The introduction of Black Santas was a sensation 10 years ago – and now, they're everywhere

Ayesha Harris had no idea the buzz she would create when she recommended The Christmas Penguin.

Ten years ago, the writer and journalist published A simple viral article Titled “Santa Claus Shouldn't Be a White Man Anymore,” he questioned the ubiquity of the white Santa figure.

“America is less white, but the melanin-deficient Santa defaults to commercials, mall casting calls and movies,” Harris wrote. “Isn't it about time our Santa image was better served All He entertains children every Christmas?” Indeed, he suggests, a Christmas penguin represents a holiday rather than a person.

The backlash was swift, especially after host Megyn Kelly responded to her Fox News show “The Kelly File.” “It's so ridiculous that someone is still saying having a white Santa is racist” Kelly said. “So, for all the kids watching at home, Santa is white.”

Kelly, who hosted “Megyn Kelly Today” on NBC from 2017 to 2018, did not respond to a request for comment. In 2017, Kelly told Business Insider She usually regrets, or wants to say otherwise, many of the things she's said on air, but she's never said outright that Santa is white.

Although Harris declined to comment, he described the incident Adapted area From his 2023 book, “Wannabe: Reckonings With the Pop Culture That Shapes Me.”

“As the internet exploded that night, it didn't take long to feel the debris fall,” he wrote. “I've never been called a n—– more in my life than after Santa Penguin.”

A decade later, in an increasingly ethnically diverse country about 40% The idea of ​​what St. Nick could be if he identified as multiracial or non-white in the population expanded. It's not just families who make sure to break out the Black Santa decor this time of year. Non-white Santas appear in popular culture, throughout the Christmas season at the center of malls and on holiday merchandise everywhere.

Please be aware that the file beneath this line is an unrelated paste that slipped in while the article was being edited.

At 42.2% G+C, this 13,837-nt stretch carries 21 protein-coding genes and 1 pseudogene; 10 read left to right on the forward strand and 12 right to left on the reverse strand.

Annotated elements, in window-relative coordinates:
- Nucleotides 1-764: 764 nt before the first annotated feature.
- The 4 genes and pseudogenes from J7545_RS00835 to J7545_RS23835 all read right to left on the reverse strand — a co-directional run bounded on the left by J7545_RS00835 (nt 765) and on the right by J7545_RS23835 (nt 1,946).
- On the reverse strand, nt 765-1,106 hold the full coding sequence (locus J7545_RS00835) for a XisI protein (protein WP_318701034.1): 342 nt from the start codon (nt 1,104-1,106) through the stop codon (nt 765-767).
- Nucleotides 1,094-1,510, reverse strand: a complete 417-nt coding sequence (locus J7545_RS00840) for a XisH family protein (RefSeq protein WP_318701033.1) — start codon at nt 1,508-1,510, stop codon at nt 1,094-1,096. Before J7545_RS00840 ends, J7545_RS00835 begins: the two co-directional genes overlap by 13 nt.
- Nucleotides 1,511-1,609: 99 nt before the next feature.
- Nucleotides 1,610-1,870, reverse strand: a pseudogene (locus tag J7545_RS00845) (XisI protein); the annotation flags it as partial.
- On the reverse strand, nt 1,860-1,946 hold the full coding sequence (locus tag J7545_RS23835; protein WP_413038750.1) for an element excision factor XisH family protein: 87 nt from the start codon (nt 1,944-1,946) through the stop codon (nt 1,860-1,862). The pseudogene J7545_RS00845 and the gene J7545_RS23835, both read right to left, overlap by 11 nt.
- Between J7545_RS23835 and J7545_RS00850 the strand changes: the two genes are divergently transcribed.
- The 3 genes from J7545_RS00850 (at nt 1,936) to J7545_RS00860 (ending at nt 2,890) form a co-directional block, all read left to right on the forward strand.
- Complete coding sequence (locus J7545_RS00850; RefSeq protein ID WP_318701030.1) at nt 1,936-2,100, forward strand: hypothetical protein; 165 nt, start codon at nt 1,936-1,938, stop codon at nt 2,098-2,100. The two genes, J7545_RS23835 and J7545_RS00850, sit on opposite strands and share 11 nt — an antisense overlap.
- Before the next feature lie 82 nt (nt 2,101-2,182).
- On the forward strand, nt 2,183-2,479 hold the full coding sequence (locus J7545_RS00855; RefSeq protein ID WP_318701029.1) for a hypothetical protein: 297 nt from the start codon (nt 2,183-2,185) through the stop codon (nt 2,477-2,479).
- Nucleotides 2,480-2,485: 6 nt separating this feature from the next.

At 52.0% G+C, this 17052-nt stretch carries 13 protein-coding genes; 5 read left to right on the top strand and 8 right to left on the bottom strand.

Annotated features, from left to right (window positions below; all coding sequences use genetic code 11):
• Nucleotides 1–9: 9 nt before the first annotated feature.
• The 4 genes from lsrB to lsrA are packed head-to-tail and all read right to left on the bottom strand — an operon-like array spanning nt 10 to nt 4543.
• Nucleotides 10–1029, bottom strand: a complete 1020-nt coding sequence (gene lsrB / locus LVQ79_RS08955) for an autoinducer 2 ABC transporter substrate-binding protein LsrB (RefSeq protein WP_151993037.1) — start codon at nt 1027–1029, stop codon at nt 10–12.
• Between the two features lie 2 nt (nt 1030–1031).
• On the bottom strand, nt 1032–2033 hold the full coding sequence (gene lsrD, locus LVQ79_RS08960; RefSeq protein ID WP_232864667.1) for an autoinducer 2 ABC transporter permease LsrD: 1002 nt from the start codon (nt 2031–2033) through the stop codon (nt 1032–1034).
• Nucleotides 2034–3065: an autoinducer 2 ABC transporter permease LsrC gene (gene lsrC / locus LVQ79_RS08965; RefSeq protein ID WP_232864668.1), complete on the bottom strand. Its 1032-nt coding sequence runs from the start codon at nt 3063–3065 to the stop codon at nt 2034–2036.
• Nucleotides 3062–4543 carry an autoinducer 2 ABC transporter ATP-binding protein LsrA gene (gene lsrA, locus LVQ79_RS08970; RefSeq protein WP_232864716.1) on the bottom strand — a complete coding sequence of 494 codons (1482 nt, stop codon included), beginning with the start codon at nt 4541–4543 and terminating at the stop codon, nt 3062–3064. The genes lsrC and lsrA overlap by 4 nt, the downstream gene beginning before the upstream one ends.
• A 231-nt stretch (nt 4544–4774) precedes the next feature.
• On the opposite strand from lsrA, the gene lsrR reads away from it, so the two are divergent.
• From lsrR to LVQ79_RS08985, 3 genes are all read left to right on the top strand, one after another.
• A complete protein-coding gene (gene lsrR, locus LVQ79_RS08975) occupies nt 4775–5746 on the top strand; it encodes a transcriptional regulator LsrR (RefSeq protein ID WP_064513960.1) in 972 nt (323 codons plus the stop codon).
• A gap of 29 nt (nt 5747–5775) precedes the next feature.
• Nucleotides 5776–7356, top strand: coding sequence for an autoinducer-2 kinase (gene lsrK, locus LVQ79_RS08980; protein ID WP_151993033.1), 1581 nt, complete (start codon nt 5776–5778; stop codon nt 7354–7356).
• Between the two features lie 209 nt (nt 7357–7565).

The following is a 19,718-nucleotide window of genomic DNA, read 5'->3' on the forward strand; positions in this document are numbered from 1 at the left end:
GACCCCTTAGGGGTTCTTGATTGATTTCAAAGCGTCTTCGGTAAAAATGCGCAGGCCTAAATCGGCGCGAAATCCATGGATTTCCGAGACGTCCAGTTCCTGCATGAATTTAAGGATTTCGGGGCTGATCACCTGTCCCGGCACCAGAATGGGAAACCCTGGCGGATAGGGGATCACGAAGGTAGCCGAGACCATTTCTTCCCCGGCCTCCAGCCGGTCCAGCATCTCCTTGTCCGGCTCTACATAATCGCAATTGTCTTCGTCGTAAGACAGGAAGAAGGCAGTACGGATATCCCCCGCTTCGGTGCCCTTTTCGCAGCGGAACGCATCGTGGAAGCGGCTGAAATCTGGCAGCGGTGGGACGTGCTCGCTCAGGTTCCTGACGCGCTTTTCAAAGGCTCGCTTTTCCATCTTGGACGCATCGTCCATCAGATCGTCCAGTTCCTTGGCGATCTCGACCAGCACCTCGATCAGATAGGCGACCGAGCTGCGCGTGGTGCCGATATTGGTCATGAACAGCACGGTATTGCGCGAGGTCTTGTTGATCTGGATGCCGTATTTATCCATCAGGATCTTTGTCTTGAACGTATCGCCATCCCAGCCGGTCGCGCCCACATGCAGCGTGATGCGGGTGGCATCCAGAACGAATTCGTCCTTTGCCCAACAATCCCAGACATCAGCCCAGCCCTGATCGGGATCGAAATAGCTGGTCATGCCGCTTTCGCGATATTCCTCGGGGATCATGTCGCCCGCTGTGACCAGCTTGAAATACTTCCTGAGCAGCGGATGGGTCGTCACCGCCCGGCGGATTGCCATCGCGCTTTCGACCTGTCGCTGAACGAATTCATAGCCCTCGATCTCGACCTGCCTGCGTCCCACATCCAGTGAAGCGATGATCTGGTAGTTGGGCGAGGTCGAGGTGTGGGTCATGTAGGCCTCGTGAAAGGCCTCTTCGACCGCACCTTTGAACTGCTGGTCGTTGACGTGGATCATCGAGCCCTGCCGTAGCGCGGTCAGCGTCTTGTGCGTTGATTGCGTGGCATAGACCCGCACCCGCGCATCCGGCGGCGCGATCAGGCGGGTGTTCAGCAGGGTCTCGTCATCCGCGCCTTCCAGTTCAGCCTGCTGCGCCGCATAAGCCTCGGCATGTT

See also  John Angelos has agreed to sell the Baltimore Orioles, according to a report

For example, at some Macy's stores, known for their elaborate seasonal “Santaland” experience, shoppers can choose to meet a black Santa, a white Santa, or a Spanish-speaking Santa.

“At Macy's, we believe Santa is everything to everyone who finds joy in Santa's goodness and kindness,” Kathleen Wright, director of product operations for Macy's Santaland, said in a statement. “We treasure the memories families have created and shared with us over the years, and are happy to accommodate requests from near and far.”

A man poses as Santa at Macy's Herald Square Santaland on Nov. 16 in New York.Eugene Gologursky/Getty Images for Macy's, Inc. file

In a video that went viral 10 years after Harris' article was published, Peter Gerber, who is white, gleefully stocked up on every black Santa item available at Target for his wife, Maria, who is black.

Maria Gerber told TODAY.com that Black Santas “make me happy. They make me laugh. They remind me that there was a time when they didn't exist.

For others, the conversation surrounding the icon is more nuanced.

Kelly Garrido, principal of Baltimore Beechfield Elementary School, said the season is about more than holiday numbers. “We never really saw Santa on 'The Beach,'” he told NBC News at Rockefeller Plaza during a school field trip to New York. “We're 97% black at our school, and we celebrate everything at our school: Kwanzaa, Diwali, Hanukkah, Christmas, all of that. We're in the holiday spirit, which is why I brought all my kids to New York, but celebrate people. We're not specifically talking about Santa Claus. We're Talking about good people and enjoying the spirit of the season.

See also  The Los Angeles area is still covered in snow from a rare heavy storm

Leave a Reply

Your email address will not be published. Required fields are marked *